This week on Grimm
, Nick and Hank's latest case leads them to a fight club, one in which one of the rules is "Leave the human out of it." So who does Nick turn to for help? Monroe -- and things quickly escalate out of control.
Meanwhile, Juliette and Nick's third anniversary is coming up.
Kill, Kill, Kill
There's a mysterious killer who's taken the lives of an elderly couple living in the woods. Placed at the scene of the crime is a man out on parole working at a boxing gym -- but he's been MIA. The parole officer, it turns out, runs a fight club in which all of the creatures beat the crap out of each other -- for money.
I had a hard time following this story line, as entertaining as it was when Nick and Monroe get involved. First of all, I didn't understand the connection with the horses. These men riding horses "recruit" potential fighters by chasing them and roping them in -- that's how they get Monroe after he pays a visit to the bookie expressing his interest in attending one of the fights but then is actually recruited because he's a Blutbad. My question is, why the horses? Was there no other effective way?
Secondly, I didn't understand why the elderly couple had to be killed in the beginning. What purpose did they serve? Was the killer supposed to prove himself by taking innocent lives before he could be placed in the ring?
Entering the Ring ... It's Monroe!
So Monroe is forced to fight this big, beefy guy with medieval weapons. He holds his own while trying to restrain himself from turning into a Blutbad.
When Nick arrives, he offers to fight on behalf of Monroe AND himself! Without his gun! What is he thinking? Doesn't he remember the last few times he was beaten up? With Monroe by his side cheering him on (so cute), Nick fights off the bad guy long enough until a swarm of police officers arrive. Monroe quickly books it out of there.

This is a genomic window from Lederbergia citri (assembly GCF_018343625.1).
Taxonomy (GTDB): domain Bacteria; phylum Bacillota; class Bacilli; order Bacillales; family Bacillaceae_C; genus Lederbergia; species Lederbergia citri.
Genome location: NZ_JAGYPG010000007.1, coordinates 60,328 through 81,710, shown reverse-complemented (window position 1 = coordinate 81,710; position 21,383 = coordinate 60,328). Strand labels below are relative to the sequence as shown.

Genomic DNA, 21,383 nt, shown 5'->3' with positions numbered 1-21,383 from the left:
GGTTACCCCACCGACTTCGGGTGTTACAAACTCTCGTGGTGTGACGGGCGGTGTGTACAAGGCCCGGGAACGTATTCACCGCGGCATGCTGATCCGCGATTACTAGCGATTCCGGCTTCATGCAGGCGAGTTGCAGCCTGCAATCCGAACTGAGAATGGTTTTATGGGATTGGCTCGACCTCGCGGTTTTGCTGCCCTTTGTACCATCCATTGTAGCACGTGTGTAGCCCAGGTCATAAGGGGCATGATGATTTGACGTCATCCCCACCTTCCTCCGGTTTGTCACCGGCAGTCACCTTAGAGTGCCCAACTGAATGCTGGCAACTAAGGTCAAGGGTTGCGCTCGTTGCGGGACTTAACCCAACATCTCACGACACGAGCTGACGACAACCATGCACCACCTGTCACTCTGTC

Happy Anniversary (Or Not)
Juliette is innocently putting the laundry away, when she comes across a tiny box in Nick's sock drawer -- a tiny engagement box. Instead of pretending she never saw it, she spends her sweet old time examining it before opening it and taking it out of its cushion! Shouldn't there be some superstition against that?
But when Nick is late for dinner, calling much too late on his way back home, she goes back into the drawer to pull out the ring box. What do you think she was thinking at that time? Does she think that at one point he wanted to propose but now may have changed his mind? Is she thinking about how she'll answer if he does ask?
Getting Closer to His Secret
So far this season, Captain Renard has been mostly kept in the shadows. But this week, we get more insight. What we know is he's definitely connected to the fight club -- he's the one who created the list of fighters to recruit. And when he goes to "confession," he actually asks for the priest's wrath, which turns out to be an attack dog that took out the parole officer in the end. Intriguing, but that still doesn't really say much.
It looks like the captain's role continues to pick up, as he seems to be a focus next week, as well.
Tune in then when Nick uncovers some powerful coins -- and possibly clashes with the captain!
(Image courtesy of NBC)